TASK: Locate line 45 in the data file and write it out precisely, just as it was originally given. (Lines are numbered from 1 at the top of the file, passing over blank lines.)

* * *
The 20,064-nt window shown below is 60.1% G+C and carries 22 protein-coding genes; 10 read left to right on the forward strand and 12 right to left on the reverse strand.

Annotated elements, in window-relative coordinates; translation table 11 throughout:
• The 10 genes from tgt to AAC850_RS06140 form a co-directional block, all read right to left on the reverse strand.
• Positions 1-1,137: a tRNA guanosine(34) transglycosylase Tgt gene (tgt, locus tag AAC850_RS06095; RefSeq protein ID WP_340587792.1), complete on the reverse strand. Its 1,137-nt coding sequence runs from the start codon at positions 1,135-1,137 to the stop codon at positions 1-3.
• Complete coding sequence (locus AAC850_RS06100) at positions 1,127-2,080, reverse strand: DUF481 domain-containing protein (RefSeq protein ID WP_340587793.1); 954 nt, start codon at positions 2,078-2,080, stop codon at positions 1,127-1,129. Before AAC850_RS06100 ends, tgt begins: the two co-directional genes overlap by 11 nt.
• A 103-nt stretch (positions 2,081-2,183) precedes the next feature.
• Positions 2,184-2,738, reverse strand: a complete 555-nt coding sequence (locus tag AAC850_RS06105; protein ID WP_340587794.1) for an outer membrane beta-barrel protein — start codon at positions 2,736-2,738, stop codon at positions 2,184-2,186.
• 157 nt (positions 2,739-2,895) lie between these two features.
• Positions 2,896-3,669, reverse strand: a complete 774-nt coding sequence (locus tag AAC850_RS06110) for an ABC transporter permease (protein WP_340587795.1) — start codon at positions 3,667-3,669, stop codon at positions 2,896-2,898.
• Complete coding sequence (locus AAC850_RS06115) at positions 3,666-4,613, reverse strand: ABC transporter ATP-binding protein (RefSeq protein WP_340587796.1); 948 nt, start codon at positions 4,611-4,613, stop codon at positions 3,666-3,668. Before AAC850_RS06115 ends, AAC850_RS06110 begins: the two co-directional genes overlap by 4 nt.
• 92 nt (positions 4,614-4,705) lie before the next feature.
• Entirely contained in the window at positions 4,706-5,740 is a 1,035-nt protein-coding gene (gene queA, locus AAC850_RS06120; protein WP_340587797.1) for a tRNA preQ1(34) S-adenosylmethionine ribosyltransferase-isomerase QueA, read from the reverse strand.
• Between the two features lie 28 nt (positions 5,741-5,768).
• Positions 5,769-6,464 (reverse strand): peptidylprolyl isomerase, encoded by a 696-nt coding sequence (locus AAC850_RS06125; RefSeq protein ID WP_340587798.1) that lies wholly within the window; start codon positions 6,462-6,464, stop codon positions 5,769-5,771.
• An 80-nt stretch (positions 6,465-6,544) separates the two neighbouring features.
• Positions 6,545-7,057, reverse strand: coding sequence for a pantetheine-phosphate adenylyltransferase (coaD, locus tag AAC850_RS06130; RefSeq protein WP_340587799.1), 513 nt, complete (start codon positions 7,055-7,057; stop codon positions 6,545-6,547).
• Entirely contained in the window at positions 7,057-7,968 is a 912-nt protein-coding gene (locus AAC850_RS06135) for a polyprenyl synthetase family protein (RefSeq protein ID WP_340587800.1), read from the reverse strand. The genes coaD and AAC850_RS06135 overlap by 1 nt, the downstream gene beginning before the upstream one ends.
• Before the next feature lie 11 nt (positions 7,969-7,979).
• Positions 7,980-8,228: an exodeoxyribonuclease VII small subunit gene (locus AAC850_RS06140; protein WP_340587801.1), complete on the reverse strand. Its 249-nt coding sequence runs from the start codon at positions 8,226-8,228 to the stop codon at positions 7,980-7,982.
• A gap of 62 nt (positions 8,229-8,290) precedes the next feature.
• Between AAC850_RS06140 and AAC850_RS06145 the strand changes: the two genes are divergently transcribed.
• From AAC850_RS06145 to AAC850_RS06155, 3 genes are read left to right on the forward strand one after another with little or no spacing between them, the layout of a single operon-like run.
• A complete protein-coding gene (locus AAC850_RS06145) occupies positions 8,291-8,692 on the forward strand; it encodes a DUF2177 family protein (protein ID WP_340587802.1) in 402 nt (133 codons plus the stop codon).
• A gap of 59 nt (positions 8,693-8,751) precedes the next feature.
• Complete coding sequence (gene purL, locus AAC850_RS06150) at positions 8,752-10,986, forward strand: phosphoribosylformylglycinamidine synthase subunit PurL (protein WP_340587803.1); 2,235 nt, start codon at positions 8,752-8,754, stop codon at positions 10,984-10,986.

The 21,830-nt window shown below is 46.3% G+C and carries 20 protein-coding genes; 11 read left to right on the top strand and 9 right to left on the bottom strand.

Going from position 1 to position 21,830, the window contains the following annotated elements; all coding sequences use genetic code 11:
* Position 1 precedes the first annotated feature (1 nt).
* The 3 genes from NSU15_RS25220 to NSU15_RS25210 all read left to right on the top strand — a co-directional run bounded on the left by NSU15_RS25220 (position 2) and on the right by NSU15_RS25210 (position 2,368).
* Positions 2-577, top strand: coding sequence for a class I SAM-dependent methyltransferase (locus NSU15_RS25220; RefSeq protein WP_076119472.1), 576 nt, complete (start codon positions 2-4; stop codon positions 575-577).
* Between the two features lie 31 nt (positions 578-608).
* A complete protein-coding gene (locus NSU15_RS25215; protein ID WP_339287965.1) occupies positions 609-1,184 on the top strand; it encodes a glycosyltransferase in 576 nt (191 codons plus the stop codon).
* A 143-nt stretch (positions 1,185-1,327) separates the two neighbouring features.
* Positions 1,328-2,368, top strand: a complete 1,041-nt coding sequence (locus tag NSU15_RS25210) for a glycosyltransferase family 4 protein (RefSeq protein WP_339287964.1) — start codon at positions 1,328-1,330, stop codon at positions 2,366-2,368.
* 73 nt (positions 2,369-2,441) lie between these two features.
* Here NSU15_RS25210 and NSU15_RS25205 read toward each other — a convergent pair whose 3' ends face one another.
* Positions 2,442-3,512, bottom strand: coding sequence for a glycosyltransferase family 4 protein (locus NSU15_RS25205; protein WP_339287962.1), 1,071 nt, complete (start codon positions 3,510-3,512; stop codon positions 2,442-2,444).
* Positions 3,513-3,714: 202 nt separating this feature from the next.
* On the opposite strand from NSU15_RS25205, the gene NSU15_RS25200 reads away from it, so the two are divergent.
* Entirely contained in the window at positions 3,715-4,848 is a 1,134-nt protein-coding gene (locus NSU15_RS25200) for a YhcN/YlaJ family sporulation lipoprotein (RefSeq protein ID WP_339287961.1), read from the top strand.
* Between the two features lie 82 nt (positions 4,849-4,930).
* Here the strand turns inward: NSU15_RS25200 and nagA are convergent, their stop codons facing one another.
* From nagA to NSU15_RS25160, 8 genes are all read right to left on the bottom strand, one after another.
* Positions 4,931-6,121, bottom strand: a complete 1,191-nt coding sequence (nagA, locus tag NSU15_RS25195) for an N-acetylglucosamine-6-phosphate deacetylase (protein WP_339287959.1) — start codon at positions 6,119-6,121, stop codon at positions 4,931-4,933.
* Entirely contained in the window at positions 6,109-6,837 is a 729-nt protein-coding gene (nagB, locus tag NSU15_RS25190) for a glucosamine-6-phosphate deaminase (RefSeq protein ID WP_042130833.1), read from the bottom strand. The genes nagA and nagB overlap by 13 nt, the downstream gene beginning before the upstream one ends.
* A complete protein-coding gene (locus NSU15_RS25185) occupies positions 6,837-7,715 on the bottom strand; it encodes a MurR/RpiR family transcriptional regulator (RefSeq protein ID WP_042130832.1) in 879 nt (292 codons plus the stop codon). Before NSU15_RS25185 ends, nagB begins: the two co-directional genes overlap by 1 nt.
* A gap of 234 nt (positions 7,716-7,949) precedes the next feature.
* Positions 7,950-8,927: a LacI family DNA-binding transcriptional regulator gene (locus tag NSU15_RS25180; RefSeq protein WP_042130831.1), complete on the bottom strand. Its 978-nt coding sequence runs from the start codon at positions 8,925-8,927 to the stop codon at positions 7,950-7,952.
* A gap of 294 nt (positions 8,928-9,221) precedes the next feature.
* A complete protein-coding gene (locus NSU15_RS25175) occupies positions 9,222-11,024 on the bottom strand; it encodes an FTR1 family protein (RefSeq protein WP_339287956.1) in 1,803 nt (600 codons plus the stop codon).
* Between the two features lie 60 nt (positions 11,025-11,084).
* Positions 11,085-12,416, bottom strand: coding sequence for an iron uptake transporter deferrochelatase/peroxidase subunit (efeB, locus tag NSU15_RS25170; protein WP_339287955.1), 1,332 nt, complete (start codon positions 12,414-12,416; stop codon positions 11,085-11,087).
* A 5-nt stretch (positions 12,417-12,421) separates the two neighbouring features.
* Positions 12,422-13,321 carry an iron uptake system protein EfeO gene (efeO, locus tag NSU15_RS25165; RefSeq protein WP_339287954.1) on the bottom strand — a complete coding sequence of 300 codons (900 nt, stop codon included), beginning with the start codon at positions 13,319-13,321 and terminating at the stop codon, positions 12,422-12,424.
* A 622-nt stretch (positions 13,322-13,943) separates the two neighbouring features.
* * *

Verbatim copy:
* Entirely contained in the window at positions 6,109-6,837 is a 729-nt protein-coding gene (nagB, locus tag NSU15_RS25190) for a glucosamine-6-phosphate deaminase (RefSeq protein ID WP_042130833.1), read from the bottom strand. The genes nagA and nagB overlap by 13 nt, the downstream gene beginning before the upstream one ends.